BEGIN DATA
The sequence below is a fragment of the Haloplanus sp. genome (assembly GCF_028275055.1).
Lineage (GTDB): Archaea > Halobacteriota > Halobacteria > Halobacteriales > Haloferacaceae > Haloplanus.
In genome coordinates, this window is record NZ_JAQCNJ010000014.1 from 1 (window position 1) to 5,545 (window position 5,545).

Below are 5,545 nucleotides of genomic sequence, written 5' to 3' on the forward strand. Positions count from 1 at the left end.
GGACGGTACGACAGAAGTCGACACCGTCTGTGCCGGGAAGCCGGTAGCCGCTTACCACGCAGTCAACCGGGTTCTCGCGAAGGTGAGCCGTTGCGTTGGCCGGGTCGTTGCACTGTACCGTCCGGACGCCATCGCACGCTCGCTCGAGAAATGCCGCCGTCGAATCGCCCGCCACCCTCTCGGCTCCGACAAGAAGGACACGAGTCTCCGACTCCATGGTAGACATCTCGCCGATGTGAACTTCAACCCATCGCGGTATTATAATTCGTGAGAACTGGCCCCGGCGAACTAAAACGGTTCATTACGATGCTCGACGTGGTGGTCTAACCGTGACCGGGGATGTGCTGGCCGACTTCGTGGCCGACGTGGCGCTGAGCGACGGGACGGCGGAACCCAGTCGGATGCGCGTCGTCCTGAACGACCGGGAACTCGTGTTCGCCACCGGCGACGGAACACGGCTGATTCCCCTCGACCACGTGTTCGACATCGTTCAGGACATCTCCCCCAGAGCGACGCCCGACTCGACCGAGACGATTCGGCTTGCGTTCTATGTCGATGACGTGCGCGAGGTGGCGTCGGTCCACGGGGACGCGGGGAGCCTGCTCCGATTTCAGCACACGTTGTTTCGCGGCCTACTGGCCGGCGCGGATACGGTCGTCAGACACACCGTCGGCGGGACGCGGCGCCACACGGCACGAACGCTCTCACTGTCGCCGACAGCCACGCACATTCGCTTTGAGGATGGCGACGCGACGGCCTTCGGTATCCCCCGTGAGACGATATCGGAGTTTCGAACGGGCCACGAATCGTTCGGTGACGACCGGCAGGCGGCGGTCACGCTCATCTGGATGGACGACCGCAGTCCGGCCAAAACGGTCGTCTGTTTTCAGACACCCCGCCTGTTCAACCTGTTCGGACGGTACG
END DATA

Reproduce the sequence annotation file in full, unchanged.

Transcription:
The sequence below is a fragment of the Haloplanus sp. genome (assembly GCF_028275055.1).
Lineage (GTDB): Archaea > Halobacteriota > Halobacteria > Halobacteriales > Haloferacaceae > Haloplanus.
In genome coordinates, this window is record NZ_JAQCNJ010000014.1 from 1 (window position 1) to 5,545 (window position 5,545).

Below are 5,545 nucleotides of genomic sequence, written 5' to 3' on the forward strand. Positions count from 1 at the left end.
GGACGGTACGACAGAAGTCGACACCGTCTGTGCCGGGAAGCCGGTAGCCGCTTACCACGCAGTCAACCGGGTTCTCGCGAAGGTGAGCCGTTGCGTTGGCCGGGTCGTTGCACTGTACCGTCCGGACGCCATCGCACGCTCGCTCGAGAAATGCCGCCGTCGAATCGCCCGCCACCCTCTCGGCTCCGACAAGAAGGACACGAGTCTCCGACTCCATGGTAGACATCTCGCCGATGTGAACTTCAACCCATCGCGGTATTATAATTCGTGAGAACTGGCCCCGGCGAACTAAAACGGTTCATTACGATGCTCGACGTGGTGGTCTAACCGTGACCGGGGATGTGCTGGCCGACTTCGTGGCCGACGTGGCGCTGAGCGACGGGACGGCGGAACCCAGTCGGATGCGCGTCGTCCTGAACGACCGGGAACTCGTGTTCGCCACCGGCGACGGAACACGGCTGATTCCCCTCGACCACGTGTTCGACATCGTTCAGGACATCTCCCCCAGAGCGACGCCCGACTCGACCGAGACGATTCGGCTTGCGTTCTATGTCGATGACGTGCGCGAGGTGGCGTCGGTCCACGGGGACGCGGGGAGCCTGCTCCGATTTCAGCACACGTTGTTTCGCGGCCTACTGGCCGGCGCGGATACGGTCGTCAGACACACCGTCGGCGGGACGCGGCGCCACACGGCACGAACGCTCTCACTGTCGCCGACAGCCACGCACATTCGCTTTGAGGATGGCGACGCGACGGCCTTCGGTATCCCCCGTGAGACGATATCGGAGTTTCGAACGGGCCACGAATCGTTCGGTGACGACCGGCAGGCGGCGGTCACGCTCATCTGGATGGACGACCGCAGTCCGGCCAAAACGGTCGTCTGTTTTCAGACACCCCGCCTGTTCAACCTGTTCGGACGGTACG